Airbus will begin testing its first prototype flying car next year in a move that could reshape the short distance transport market currently served by taxis and rideshare services such as Uber.
Dubbed ‘CityAirbus’ and capable of vertical take-offs and landings, the vehicle would be piloted by a human at first to comply with existing regulations – similar to a helicopter – but it’s visioned to eventually become self-flying and fully automated as laws adapt over time.
While individuals could certainly buy them for their own private use, Airbus is focused on the sharing economy and providing rides for paying passengers.
Customers would use an app to book their CityAirbus journey, proceed to the nearest helipad where the aircraft could stop and then climb aboard to reach their destination.
“A flight would cost nearly the equivalent of a normal taxi ride for each passenger, but would be faster, more environmentally sustainable and exciting,” Airbus says.
“I’m no big fan of Star Wars, but it’s not crazy to imagine that one day our big cities will have flying cars making their way along roads in the sky,” adds Airbus Group CEO Tom Enders.
“In a not too distant future, we’ll use our smartphones to book a fully automated flying taxi that will land outside our front door – without any pilot.”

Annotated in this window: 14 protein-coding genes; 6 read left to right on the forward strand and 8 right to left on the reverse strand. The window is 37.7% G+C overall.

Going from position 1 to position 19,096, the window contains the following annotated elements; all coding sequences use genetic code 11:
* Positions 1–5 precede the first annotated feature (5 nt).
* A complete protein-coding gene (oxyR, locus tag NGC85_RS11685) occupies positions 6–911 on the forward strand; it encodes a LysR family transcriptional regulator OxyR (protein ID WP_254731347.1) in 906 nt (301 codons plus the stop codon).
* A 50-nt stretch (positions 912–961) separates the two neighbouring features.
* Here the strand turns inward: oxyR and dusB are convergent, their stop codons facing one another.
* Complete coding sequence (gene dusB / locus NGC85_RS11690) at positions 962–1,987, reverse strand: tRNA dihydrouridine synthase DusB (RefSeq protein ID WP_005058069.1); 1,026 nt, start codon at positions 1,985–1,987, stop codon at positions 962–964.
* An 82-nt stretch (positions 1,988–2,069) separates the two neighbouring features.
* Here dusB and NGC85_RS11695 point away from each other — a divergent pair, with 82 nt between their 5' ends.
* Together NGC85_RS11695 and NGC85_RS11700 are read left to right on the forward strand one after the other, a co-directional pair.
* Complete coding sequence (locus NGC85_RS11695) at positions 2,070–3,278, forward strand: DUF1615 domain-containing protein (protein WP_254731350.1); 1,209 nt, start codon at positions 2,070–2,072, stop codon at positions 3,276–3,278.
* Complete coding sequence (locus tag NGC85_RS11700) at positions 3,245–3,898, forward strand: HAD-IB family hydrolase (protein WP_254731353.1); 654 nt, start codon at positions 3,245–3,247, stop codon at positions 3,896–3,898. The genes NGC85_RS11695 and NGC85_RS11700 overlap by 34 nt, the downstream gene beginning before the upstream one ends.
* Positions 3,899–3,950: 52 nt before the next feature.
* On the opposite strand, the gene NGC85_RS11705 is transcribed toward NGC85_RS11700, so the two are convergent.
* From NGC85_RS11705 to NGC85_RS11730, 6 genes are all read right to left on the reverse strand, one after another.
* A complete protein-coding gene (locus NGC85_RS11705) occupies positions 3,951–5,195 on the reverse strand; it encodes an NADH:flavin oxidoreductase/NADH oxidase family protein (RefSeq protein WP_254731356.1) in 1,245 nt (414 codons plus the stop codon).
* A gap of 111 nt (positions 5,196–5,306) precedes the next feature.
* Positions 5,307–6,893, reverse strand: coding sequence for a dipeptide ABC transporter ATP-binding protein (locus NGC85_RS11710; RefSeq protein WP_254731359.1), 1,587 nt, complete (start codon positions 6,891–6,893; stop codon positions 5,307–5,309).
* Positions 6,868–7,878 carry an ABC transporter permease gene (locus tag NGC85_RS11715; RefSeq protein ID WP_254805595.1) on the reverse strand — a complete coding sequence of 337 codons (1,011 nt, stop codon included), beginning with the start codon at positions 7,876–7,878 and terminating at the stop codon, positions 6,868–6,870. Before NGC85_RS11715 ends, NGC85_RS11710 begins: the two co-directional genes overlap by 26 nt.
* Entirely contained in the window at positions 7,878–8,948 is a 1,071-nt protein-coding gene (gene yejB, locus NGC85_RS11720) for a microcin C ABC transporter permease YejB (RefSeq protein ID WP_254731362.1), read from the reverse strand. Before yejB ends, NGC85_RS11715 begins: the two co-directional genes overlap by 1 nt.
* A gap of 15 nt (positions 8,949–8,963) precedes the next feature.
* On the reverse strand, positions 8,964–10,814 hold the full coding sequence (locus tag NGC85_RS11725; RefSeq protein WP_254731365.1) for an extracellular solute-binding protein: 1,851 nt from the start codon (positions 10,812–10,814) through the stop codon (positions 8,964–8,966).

Prior to CityAirbus test flights, the company will trial drone-based delivery of parcels at the National University of Singapore from mid-2017.
The trial will see the drones travelling along pre-determined flight paths, with multiple drones operating at once and mobile-based notifications being sent to package recipients: alerting them when their parcel is ready to collect from a smaller-scale landing pad.
[Click the image above to enlarge it.]
Once Airbus has ironed-out the kinks, the trial will be expanded to ships at the Port of Singapore where drones will deliver parcels from dry land onto cargo vessels, ready for delivery by sea mail.
As to when the project makes that big leap from flying parcels onto landing pads to ferrying passengers across large cities? We’ll find out soon enough.
Follow Australian Business Traveller on Twitter: we're @AusBT